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In 2006, Terrence Howard received an Academy Award nomination for his lead role in the John Singleton-produced “Hustle and Flow,” and the song he performed in the film became the first rap song ever to receive an Academy Award. That same year, he was also a member of the all-star cast of “Crash,” the Oscar-winning Best Picture.

Maintaining a powerful presence on the small screen as well, Howard won one of his three NAACP Image Awards in 2006 for the HBO film “Lackawanna Blues,” directed by George C. Wolfe. His love of acting came naturally through summers spent with his late grandmother, the celebrated stage actress Minnie Gentry.

Howard began his showbiz career on “The Cosby Show” after being discovered on a New York City street by a casting director. That chance encounter helped him break into feature films, and soon he was cast in “Mr. Holland’s Opus.”

Among Howard’s most memorable work are scene-stealing performances as Cowboy in “Dead Presidents” and as Quentin in “The Best Man,” the latter earning him an NAACP Image Award. His other film credits include “Four Brothers,” “Idlewild,” “Get Rich or Die Tryin’” and “Red Tails.”

In 2008, he made his Broadway debut in a revival of “Cat on a Hot Tin Roof,” co-starring Phylicia Rashad and James Earl Jones. A self-taught musician on both the piano and the guitar, Terrence’s musical talents were displayed on the big screen opposite Jamie Foxx in “Ray.” Also in 2008, Howard released his debut album on Columbia Records, “Shine Through It,” which he wrote, produced and performed on.

Here, he talks about his latest film, “Dead Man Down,” where he plays crime boss Alphonse Hoyt opposite Colin Farrell, Noomi Rapace and F. Murray Abraham.

What interested you in “Dead Man Down”?

Being able to work with Niels [director Niels Arden Oplev], given the work he’s done. Some of those Swedish films [such as “The Girl with the Dragon Tattoo”] were breathtaking. And he has an interesting style that mixes traditions of old with the allure of mystery. And I’m impressed with his Shakespearean approach to storytelling. It’s always about these relationships which become unwound. I was also interested in working with Colin [Farrell] again. We made “Hart’s War” together back in 2002, and I’ve always appreciated his artistry. So, I jumped at the chance to continue our friendship.  

The cast has a lot of other big names, too: F. Murray Abraham, Noomi Rapace, Isabelle Huppert…

And everyone in there came to play. Everyone!

How did you prepare to play Alphonse Hoyt?

I got a process, a perm in my hair. [Laughs] That was my preparation.

What type of character do you enjoy playing the most?

I like the conflicted soul, the complicated human being. I’ve never been a perfect man. There’s always been a choice between right and wrong, and no one does a single thing for a single motive. There are many motives behind what we do, and when you dig deeper, you create a palpable, three-dimensional individual. I like to search for balance in an unbalanced system.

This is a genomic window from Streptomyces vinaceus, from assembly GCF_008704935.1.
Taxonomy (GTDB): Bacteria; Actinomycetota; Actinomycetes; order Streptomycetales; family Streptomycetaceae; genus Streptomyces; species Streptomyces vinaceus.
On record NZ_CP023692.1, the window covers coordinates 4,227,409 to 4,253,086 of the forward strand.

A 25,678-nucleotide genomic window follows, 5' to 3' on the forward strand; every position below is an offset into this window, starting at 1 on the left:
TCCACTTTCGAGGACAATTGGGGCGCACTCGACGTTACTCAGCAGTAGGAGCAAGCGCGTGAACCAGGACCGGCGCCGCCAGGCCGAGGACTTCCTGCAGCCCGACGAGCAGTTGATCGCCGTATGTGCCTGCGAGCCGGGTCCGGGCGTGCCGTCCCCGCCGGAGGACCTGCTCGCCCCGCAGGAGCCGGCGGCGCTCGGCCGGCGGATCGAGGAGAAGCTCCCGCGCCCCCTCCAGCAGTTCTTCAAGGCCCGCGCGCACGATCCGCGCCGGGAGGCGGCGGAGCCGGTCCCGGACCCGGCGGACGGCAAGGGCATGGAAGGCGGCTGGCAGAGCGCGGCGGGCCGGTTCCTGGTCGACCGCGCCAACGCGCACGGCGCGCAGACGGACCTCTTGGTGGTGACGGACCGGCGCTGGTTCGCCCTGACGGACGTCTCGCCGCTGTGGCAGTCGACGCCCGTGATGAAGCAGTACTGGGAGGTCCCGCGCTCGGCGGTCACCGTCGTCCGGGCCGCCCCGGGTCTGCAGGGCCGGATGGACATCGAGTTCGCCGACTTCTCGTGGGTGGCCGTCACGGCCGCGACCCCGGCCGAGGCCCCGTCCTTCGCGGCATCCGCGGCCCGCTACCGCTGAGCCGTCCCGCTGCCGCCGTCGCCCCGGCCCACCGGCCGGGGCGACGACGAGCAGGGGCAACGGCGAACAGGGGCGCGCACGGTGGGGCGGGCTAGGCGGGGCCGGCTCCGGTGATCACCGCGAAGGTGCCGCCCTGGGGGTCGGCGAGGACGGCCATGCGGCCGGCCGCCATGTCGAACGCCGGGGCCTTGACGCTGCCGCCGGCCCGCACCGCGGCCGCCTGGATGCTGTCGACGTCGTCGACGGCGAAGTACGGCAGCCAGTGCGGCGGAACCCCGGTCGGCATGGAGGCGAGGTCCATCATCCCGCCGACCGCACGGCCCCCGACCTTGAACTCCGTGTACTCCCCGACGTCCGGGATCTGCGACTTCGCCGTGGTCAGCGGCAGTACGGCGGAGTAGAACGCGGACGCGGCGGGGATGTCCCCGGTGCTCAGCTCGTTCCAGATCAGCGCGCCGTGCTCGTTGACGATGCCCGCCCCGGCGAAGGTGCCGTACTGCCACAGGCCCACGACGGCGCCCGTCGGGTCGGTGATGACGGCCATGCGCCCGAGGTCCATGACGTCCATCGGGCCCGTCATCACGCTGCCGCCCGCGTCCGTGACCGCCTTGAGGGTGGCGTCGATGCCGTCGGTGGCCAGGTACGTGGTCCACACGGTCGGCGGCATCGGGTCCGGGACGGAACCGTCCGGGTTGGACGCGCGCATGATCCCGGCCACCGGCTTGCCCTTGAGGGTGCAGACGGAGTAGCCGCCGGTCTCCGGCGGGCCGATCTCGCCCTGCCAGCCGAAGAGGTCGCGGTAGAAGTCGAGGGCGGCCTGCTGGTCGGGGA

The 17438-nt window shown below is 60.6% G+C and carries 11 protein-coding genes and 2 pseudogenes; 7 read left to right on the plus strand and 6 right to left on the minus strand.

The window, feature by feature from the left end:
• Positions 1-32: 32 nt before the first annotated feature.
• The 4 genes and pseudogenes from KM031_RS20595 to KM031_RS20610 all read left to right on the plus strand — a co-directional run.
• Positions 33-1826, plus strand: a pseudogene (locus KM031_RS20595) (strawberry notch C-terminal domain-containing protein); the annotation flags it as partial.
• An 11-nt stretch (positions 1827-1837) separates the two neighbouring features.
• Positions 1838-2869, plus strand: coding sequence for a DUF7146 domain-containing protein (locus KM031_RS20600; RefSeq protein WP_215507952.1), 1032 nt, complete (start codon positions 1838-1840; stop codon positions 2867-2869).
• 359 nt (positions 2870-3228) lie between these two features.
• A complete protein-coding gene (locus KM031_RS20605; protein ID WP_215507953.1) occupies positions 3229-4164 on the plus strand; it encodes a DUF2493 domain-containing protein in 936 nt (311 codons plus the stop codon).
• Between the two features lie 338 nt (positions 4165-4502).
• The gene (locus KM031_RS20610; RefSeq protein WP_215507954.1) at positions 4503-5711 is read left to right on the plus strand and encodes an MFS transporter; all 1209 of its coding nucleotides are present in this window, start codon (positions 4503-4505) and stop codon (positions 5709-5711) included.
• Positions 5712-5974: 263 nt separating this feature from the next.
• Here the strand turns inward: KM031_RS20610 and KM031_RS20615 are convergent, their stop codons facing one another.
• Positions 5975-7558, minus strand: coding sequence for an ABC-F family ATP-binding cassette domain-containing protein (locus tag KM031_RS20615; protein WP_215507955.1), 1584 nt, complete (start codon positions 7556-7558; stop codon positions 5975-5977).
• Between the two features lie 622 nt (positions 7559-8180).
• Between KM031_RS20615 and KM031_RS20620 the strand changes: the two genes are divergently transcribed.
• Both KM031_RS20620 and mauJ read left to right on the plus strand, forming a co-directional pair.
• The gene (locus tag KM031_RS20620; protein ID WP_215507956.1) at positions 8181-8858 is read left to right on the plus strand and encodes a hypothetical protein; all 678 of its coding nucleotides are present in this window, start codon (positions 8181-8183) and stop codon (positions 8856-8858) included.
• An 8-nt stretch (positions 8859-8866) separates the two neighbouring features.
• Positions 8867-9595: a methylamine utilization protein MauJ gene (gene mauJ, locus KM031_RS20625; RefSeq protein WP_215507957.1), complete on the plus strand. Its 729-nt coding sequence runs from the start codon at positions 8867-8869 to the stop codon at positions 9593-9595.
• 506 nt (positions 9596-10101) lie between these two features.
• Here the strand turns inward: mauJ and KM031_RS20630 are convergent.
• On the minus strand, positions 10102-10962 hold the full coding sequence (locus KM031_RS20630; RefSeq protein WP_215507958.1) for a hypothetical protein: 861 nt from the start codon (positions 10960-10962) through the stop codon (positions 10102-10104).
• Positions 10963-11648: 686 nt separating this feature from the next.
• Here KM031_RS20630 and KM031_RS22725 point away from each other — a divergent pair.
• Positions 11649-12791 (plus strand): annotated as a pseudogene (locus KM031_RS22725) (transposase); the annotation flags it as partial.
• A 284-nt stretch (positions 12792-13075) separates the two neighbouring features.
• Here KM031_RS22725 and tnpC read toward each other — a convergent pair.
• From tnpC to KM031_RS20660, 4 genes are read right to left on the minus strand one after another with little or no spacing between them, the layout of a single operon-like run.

What advice do you have for an aspiring actor or actress? What is a major pitfall you would warn a newcomer about?

Stop aspiring and just do it! Stop thinking and just follow your instincts. You already know where to go, you just have to trust that you know, and stop asking people for advice.

With so many classic films being redone, is there a remake you’d like to star in with an eye toward a particular role.

“Carmen Jones.” I would love to play Harry Belafonte’s role in that.

How different is your preparation for your work in film, TV and theater, and which is your favorite performance medium?

My favorite medium is the theater, but the theater has its limitations. The stage is really for well-established actors who have their money together or who don’t have a family to support. It’s more of an artist’s retreat. But I love the control you have as an actor in the theater as compared to the screen.

Once you’re on film, the director and the editor have the final say about your character, and often at the discretion of the producer and the studio. Television is a little more improvisational, but the stage is the only place where you can tell your story without worrying about editing.

What is your favorite film, and was there an actor you admired growing up who inspired you to pursue acting?

My favorite film would probably be “Cool Hand Luke.” Paul Newman’s performance was a revelation. It gave me an understanding because I had seen him in “Cat on a Hot Tin Roof” with Elizabeth Taylor. I loved the simple majesty with which he told his story in Luke.

Another performance that impressed me was the work that Val Kilmer did in “Tombstone.” That was one of the most brilliant, modern-day performances I’ve ever seen. I [have] yet to see anybody trump that. I also love Sam Rockwell’s work. It’s explosive! It’s a gas!

You have been so prolific as an actor and producer, is there any chance we will see you as a writer and director in the near future?

God only knows what we have in store. Man makes his plan and God laughs. I have aspirations to do many things, but I lack the constitution of discipline to follow all those things through. Time and unforeseen occurrences befall us all.

When you look in the mirror, what do you see?

I see someone made in the image of God. Unfortunately,  I also see too much of man scattered about my face with the insecurities and inadequacies and lack of understanding.

And I see the source of humanity’s purpose in my eyes, and that’s the desire and attributes of trying to be closer to God with love and morality.

What is your earliest childhood memory?

[Chuckles] It’s a little different. I have a pretty remarkable memory. My earliest memory is from about three months prior to being born. I was searching for my own arm in the womb. I thought it was a friend, and didn’t yet realize that it belonged to me. [Laughs]